Western flower thrips

Frankliniella occidentalis

The adult thrips are approximately 1.3-1.4 mm in size, light yellow to dark brown in color with 2 long wings lengthwise over the total body. The species closely resembles Thrips tabaci, but is usually a little lighter. The larvae are slightly more yellow or orange in color than the adults and wingless. Eggs are kidney-shaped, white and 0.2 mm. They are placed in plant tissue and are therefore difficult to see. Occasionally places where eggs are laid can be recognized due to some deformation at those spots on the outside of the leaves.

Damage of western flower thrips:

Adult thrips are found mainly in the upper part of the plant. If there are flower buds present, the thrips are attrackted towards them because of the pollen. They suck from petals and cause irregular spots on the flowers. Most damage is done by the nymphs of the western flower thrips. Nymphs as well as adults suck from leaves, growth buds and young flower buds. On leaves, thrips feeding causes silver-gray spots with dark dots, the excrements of the thrips. In buds puncturing of plant tissue causes damage such as distorted growth of young buds and sometimes even growth stops and buds wither and fall off.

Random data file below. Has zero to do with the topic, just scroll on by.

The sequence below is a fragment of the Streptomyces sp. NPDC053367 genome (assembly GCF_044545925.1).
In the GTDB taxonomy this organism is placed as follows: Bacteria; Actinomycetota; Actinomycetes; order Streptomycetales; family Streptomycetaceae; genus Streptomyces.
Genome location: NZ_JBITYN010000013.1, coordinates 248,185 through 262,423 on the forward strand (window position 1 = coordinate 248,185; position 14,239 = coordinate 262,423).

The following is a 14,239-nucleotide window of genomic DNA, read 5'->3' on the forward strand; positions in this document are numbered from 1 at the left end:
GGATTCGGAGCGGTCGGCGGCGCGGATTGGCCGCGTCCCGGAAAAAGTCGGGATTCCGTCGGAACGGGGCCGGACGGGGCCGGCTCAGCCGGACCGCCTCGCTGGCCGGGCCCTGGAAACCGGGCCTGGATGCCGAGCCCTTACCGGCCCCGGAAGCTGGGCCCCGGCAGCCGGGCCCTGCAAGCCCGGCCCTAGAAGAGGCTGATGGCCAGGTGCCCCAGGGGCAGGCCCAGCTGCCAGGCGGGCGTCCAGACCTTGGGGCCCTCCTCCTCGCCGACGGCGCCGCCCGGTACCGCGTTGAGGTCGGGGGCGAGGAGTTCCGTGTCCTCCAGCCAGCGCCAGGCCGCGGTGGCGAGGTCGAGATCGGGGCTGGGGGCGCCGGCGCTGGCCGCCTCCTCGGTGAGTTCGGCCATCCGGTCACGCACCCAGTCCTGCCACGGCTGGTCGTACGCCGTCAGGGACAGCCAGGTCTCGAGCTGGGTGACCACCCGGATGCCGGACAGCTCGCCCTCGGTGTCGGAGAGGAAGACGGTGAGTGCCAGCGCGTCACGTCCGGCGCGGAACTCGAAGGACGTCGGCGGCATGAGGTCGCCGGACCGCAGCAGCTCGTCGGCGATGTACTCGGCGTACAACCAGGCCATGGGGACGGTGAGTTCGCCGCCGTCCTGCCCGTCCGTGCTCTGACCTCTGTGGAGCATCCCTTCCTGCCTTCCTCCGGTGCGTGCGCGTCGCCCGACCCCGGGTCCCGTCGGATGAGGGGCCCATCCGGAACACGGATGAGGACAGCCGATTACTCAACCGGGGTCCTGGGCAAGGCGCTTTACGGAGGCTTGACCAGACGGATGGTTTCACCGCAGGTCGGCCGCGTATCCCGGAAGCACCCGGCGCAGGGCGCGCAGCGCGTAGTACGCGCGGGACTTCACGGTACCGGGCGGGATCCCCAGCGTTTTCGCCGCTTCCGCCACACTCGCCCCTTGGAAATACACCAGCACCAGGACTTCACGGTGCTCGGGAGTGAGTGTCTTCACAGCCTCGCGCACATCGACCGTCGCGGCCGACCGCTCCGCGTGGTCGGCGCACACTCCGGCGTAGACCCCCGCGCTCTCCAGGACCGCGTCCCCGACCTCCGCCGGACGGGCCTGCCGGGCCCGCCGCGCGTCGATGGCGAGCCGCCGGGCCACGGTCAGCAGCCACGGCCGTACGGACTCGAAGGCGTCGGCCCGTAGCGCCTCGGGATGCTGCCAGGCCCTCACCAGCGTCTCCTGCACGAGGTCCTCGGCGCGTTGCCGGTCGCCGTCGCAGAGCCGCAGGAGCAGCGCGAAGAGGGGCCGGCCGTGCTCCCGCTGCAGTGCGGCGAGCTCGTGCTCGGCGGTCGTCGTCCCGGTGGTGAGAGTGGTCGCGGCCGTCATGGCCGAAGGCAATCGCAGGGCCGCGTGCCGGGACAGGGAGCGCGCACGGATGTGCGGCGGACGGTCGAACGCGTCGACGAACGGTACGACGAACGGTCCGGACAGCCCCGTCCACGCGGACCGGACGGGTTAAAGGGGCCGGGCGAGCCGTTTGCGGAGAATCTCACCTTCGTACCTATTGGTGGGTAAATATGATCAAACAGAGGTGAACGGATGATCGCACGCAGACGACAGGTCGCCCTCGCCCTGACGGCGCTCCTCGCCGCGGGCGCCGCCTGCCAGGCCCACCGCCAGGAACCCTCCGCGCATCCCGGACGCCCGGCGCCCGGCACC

Western flower thrips is known to be a virus transmitting species. esp. tomato spotted wilt virus.

life cylce western flower thrips:

  • highly dependent on temperature
  • female lays 50-100 eggs
  • development time: 7-20 days
  • pupation in the soil
  • adult lifetime one to several weeks

host plants western flower thrips:

  • very polyphagous
  • serious damage in many vegetable and horticultural greenhouse crops

Products against western flower thrips:

Amblyseius swirskii:


Orius laevigatus:


Neoseiulus cucumeris:


Amblydromalus limonicus:


Franklinothrips vespiformis:


Stratiolaelaps scimitus:


Macrocheles robustulus: